If I quote a prospective customer a price of $10,000 for a set of built-in bookcases based on the labor, material expenses, and related costs of doing business that my records show it cost me to build a similar set in the recent past, the customer may consider the price unfair in the sense of unattractive, i.e. more than she is willing to pay. No one can argue with that, though in such a case I would do my best to explain why the work would cost what I quoted. Even so, a quote based on what I know the job would cost me to build is fair to me, and I am one of the essential parties in the relationship. On the other hand, if the price I quote is affordable to her and within the range of what she imagined she would pay for the work, it’s likely to strike her as fair in the sense of attractive.
What someone else, amateur or professional, might charge to build a similar piece is irrelevant to the fairness of the price I quote, and vice-versa. Again, every maker’s circumstances are different. Furthermore, there is no law or ethical obligation that requires me to charge only what my work costs me to make, or to keep my charges below some imaginary maximum price; I can in principle charge whatever price I want, as long as my customer is willing to pay it. If we are both happy with the arrangement, it is by definition fair.
A maker who does not depend on building furniture for his livelihood and is free from the kinds of operating expenses that go with running a business can charge as little as he sees fit. Is there any professional who has not heard a prospective customer say she’s going to see if her friend Bob, the retired shop teacher, can build the kitchen island you just quoted for less? Fairness, in the sense of justness, is really not an issue here (unless you want to talk about the arguable unfairness of those who don’t need the work for their livelihood competing against those who do, but that’s a different discussion). If the bookcase commission is for a friend, the retired maker doesn’t necessarily even have to charge for labor; he may decide to charge for the materials alone. Alternatively, because he doesn’t strictly speaking need the job, he is free to quote as high a price as he may wish. Nothing makes it easier to quote art-world prices than the security of not actually needing to make a sale.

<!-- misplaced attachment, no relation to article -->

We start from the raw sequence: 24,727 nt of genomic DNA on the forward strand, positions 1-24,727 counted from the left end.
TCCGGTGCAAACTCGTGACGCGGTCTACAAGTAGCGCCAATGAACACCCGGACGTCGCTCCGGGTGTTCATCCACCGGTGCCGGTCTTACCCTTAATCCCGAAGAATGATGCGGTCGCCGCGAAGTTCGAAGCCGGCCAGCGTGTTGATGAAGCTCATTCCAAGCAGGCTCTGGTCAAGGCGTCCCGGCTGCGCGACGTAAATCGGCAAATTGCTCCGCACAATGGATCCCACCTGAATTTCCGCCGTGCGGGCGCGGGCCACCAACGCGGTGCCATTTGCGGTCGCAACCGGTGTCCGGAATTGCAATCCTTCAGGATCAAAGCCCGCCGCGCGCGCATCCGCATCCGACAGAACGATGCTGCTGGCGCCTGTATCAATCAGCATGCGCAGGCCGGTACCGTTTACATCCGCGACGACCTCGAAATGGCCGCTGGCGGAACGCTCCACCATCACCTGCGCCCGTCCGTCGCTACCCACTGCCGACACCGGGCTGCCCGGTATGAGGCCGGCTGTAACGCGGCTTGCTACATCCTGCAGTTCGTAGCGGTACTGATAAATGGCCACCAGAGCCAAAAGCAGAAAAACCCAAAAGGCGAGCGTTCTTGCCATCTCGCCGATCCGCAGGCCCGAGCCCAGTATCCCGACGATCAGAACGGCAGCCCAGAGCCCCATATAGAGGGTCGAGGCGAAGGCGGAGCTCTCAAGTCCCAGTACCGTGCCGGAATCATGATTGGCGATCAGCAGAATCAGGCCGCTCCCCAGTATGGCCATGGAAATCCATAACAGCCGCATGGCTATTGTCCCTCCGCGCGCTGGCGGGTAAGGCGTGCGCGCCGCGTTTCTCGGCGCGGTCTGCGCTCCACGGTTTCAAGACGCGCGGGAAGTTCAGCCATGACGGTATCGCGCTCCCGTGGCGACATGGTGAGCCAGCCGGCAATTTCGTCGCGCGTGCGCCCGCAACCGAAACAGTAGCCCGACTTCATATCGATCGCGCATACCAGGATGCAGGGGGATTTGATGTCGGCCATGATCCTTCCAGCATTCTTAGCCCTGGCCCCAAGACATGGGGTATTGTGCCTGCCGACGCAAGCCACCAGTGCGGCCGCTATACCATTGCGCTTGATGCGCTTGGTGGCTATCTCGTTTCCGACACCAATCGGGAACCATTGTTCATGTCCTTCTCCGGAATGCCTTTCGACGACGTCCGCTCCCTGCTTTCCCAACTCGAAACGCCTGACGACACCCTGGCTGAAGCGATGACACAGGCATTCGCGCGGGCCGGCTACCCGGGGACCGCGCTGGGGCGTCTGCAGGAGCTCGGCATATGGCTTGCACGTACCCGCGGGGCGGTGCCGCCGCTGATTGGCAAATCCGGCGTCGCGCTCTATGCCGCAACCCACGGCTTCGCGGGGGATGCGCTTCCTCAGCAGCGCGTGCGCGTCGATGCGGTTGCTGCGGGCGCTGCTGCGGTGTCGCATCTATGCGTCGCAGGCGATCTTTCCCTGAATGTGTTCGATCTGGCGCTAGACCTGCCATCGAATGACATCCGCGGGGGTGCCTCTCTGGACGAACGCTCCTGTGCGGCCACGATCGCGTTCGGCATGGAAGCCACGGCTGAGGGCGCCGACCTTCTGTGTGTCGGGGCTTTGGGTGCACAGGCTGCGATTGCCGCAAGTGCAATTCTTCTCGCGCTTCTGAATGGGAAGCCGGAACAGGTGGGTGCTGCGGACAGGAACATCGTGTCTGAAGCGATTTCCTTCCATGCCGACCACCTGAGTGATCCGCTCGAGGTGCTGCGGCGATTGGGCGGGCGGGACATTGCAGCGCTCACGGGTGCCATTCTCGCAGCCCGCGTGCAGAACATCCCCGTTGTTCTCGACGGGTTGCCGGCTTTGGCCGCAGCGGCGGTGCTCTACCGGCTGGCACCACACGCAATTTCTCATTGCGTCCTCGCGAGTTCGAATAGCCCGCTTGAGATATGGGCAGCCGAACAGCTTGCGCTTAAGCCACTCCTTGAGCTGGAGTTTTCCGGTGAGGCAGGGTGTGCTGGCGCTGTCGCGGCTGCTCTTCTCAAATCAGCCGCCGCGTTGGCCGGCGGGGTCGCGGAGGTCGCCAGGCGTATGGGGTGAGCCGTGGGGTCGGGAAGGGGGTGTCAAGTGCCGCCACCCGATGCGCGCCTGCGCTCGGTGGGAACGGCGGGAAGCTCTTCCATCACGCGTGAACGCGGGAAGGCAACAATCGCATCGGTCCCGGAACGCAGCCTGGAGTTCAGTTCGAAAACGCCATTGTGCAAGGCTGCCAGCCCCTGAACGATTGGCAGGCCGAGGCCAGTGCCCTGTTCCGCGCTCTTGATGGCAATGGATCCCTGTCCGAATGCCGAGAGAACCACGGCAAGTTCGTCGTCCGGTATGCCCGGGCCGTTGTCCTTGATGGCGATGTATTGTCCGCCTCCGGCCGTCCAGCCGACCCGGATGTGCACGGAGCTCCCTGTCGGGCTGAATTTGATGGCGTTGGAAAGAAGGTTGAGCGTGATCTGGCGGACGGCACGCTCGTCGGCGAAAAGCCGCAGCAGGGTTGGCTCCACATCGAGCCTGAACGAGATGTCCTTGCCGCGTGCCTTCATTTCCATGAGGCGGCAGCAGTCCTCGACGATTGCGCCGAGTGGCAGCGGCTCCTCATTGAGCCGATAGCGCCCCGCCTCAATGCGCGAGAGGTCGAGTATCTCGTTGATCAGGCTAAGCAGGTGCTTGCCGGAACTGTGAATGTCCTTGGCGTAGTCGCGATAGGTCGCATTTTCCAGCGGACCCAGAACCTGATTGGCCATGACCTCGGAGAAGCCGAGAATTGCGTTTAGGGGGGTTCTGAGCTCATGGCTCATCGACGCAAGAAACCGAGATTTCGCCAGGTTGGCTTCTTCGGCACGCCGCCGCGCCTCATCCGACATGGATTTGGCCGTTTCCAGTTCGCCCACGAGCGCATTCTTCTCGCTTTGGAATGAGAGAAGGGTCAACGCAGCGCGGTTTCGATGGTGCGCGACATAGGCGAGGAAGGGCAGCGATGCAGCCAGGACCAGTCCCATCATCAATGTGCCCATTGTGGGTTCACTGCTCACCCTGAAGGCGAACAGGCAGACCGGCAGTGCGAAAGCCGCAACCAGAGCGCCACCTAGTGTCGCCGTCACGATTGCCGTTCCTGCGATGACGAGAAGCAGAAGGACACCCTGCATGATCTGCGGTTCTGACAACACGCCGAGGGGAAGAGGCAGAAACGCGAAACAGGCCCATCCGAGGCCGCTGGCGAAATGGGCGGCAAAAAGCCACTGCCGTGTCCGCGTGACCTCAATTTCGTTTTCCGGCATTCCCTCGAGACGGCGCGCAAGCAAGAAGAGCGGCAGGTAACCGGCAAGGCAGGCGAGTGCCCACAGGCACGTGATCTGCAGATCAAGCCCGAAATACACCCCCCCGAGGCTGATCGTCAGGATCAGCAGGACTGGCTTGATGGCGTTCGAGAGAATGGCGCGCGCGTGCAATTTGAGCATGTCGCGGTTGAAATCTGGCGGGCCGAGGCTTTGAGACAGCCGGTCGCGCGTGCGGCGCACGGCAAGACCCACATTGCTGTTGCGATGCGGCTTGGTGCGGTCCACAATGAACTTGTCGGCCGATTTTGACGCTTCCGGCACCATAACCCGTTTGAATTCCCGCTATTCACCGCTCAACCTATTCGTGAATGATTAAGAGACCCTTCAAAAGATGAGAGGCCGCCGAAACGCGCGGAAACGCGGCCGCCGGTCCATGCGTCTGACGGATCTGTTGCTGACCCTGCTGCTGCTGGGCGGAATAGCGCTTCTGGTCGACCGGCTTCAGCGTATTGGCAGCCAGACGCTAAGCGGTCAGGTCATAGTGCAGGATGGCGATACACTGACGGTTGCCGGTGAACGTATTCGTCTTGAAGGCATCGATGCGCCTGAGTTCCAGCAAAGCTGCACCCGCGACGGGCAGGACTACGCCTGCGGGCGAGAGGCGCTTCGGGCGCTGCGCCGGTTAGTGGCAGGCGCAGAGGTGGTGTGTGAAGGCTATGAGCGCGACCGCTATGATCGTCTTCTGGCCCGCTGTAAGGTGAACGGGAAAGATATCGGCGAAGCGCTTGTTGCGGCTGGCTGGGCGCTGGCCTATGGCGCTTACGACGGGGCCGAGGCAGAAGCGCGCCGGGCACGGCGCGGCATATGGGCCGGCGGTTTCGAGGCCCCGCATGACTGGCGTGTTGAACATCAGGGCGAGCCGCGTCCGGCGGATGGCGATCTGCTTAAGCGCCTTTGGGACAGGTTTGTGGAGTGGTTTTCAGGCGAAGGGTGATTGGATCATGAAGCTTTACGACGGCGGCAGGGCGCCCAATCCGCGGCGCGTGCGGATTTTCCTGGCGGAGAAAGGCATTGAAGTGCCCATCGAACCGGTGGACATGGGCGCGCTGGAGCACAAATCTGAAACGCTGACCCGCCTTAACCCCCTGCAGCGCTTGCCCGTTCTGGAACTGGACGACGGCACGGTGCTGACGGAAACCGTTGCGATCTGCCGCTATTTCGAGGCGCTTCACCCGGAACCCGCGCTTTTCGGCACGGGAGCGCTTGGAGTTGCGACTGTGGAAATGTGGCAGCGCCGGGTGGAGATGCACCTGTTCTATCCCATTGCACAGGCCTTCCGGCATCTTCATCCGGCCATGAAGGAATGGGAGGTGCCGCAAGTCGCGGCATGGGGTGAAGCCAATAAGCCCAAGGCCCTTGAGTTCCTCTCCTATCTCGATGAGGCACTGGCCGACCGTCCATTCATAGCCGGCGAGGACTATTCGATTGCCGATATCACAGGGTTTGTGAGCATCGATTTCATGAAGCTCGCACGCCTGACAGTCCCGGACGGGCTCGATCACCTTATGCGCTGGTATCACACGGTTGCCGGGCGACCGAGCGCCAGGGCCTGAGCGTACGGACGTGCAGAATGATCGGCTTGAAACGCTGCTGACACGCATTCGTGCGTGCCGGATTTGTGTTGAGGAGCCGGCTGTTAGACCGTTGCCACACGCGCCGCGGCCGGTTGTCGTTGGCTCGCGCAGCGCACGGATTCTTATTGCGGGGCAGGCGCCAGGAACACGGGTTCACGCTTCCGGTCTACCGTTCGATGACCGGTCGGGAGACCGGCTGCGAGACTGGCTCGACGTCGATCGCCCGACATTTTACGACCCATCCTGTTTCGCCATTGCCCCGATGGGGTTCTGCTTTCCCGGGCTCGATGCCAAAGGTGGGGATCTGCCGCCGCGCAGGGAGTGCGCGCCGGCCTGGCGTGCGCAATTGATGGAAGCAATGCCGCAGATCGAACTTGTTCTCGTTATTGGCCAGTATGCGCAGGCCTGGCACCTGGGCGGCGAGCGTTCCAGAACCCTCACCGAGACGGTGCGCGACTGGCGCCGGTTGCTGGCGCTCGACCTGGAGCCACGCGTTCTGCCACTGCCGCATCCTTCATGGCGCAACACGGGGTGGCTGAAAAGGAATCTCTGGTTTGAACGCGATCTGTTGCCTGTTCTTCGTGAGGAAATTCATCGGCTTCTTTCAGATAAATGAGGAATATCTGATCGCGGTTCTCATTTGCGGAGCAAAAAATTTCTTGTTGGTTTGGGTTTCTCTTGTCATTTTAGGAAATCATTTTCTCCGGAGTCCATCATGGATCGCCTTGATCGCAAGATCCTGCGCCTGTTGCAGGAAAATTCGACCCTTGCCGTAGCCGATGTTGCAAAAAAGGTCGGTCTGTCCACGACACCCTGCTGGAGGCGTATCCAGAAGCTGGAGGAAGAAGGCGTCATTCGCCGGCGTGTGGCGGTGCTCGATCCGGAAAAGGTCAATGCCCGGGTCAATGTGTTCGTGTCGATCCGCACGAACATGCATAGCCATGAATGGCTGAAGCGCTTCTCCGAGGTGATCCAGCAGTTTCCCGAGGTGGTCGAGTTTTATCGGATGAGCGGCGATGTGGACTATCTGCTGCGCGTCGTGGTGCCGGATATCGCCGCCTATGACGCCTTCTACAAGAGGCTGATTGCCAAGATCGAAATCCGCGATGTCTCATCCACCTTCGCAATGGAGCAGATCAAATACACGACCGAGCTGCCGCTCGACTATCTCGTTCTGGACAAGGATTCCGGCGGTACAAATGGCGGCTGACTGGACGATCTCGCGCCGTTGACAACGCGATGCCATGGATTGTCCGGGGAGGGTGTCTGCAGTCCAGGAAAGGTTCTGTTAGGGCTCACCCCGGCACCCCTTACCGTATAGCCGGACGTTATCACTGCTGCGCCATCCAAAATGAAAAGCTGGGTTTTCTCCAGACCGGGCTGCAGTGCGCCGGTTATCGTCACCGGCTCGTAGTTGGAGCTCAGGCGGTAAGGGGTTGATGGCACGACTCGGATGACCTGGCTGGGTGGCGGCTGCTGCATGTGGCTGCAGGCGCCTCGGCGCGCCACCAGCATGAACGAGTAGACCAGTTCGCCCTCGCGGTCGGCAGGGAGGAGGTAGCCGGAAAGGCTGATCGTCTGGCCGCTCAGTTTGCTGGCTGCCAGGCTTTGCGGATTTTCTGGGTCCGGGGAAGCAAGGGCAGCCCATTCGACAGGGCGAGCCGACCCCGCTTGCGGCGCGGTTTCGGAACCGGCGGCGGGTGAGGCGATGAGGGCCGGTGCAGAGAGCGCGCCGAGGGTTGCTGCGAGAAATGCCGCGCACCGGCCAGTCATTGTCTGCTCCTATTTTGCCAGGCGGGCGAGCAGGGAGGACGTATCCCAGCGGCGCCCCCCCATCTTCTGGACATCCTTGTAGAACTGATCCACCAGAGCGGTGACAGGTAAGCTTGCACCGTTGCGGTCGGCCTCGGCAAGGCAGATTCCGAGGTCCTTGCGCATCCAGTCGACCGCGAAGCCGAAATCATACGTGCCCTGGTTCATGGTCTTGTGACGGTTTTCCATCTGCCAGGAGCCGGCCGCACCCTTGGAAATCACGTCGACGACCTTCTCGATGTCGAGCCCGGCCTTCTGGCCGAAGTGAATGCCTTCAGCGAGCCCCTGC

Equally important in considering the meaning of “a fair price” is what we mean by the word “price.” At this point in American economic history most of us are so accustomed to thinking as consumers, trained to equate optimal value with the lowest price, that we’ve forgotten the more nuanced meaning of “price” – i.e., value, or worth. Most of the things we buy on a regular basis are so far removed from any sign of their makers and from any record of their making that we see them less as artifacts (literally, things made by means of skills) than commodities (stuff to be bought). Price has been reduced to a number. But as with the concept of fairness, worth (or value) is relative. A diamond ring may be worth $10,000 to someone very wealthy, but if you’re starving, it’s of less value than a potato.
Bottom line: A fair price is one that compensates the maker adequately, and one that the buyer understands reflects the care, skill, and materials invested in the object’s making. It is not an abstract number, but a measure of a relationship. This is why I cannot simply suggest “a fair price” for someone who builds a piece based on my design to charge a prospective customer.
*Thanks to John Cashman for reading a draft of this post, providing constructive comments, and suggesting the title.